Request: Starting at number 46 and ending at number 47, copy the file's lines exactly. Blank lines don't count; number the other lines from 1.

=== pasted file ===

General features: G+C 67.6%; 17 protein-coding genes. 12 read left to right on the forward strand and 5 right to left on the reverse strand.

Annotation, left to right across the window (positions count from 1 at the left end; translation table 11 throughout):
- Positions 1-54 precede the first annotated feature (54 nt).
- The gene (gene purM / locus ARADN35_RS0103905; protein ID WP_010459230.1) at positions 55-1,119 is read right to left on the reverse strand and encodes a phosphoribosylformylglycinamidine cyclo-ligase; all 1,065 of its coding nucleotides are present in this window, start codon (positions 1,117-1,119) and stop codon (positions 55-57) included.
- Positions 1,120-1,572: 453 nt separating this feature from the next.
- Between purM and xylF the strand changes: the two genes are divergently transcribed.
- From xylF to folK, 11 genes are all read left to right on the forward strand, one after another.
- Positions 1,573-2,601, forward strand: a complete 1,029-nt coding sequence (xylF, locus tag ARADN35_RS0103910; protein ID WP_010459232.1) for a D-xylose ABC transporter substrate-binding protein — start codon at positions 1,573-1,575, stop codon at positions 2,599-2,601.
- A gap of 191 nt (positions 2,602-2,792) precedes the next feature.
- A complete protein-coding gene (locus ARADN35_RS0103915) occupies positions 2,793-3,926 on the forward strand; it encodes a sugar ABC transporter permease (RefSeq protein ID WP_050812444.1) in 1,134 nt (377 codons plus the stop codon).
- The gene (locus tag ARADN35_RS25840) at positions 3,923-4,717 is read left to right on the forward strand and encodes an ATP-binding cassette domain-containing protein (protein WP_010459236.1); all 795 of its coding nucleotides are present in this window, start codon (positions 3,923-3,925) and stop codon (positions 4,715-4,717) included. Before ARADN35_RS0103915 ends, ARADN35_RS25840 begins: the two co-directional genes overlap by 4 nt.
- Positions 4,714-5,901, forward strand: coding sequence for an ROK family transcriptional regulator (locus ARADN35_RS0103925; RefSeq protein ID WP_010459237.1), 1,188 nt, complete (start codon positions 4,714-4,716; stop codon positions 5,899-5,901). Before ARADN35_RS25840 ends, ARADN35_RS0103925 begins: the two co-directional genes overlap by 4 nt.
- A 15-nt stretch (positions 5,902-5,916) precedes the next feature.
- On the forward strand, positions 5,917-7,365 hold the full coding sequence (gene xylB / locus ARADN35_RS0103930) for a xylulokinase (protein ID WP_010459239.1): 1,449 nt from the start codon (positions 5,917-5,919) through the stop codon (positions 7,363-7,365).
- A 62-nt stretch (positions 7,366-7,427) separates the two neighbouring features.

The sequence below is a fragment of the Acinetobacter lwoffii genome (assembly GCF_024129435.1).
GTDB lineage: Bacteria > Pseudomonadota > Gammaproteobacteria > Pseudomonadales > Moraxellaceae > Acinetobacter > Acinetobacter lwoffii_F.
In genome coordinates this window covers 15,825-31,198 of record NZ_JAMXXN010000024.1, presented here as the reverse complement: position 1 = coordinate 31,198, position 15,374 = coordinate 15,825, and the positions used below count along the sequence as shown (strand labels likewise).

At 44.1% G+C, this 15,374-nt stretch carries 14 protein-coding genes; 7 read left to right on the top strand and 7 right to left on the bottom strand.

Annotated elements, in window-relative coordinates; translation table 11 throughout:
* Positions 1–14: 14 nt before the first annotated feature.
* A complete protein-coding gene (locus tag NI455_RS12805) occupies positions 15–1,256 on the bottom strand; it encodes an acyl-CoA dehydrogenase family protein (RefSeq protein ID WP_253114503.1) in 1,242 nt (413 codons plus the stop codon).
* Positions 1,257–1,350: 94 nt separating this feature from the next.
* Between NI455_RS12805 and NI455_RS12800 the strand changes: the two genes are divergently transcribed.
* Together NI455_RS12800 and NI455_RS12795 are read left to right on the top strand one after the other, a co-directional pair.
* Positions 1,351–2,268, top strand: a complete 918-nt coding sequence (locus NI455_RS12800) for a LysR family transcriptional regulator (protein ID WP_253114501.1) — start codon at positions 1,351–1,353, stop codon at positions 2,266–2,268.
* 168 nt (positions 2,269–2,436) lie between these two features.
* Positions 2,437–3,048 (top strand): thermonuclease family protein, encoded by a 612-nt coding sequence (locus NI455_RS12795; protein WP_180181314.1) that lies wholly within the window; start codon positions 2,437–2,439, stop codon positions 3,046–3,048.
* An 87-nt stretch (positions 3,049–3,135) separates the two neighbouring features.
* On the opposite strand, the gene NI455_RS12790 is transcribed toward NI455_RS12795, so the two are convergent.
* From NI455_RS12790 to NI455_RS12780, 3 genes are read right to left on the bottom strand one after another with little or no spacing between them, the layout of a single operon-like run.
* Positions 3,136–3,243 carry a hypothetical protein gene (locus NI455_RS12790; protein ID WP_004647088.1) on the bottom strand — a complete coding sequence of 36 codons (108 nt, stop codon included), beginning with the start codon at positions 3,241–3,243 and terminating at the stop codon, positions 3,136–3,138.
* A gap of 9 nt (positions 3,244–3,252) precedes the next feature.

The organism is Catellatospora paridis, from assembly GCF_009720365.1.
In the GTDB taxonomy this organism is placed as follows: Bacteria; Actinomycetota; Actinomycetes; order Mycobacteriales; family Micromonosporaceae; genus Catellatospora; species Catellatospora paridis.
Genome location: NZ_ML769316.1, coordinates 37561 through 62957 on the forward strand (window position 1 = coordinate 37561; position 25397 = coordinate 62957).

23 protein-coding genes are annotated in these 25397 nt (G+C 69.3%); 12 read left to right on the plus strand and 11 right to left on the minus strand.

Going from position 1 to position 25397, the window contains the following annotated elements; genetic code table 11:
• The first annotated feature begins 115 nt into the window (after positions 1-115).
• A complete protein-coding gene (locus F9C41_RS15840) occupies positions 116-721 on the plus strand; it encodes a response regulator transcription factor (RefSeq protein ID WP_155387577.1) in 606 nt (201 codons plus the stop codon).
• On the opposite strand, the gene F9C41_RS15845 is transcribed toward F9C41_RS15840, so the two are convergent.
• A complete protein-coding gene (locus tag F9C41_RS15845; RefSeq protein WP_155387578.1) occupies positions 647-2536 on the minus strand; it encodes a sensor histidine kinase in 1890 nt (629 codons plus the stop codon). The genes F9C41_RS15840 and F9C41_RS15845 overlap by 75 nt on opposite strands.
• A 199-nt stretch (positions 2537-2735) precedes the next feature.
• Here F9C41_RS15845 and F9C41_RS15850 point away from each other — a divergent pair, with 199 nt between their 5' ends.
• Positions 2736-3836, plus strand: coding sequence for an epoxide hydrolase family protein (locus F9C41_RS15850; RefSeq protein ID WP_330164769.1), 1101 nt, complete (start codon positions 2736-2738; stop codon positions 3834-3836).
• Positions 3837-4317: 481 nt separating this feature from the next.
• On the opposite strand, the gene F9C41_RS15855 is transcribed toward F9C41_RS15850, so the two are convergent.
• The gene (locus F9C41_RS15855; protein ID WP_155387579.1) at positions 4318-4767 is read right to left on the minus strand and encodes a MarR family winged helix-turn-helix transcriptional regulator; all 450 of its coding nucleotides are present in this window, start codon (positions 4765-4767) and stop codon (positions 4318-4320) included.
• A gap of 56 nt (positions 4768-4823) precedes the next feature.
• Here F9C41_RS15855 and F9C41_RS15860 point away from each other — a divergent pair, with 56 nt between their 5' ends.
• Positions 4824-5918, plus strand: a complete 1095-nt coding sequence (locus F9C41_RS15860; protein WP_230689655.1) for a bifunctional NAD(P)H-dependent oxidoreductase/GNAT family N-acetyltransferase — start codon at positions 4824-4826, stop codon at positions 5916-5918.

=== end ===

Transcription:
• Positions 3837-4317: 481 nt separating this feature from the next.
• On the opposite strand, the gene F9C41_RS15855 is transcribed toward F9C41_RS15850, so the two are convergent.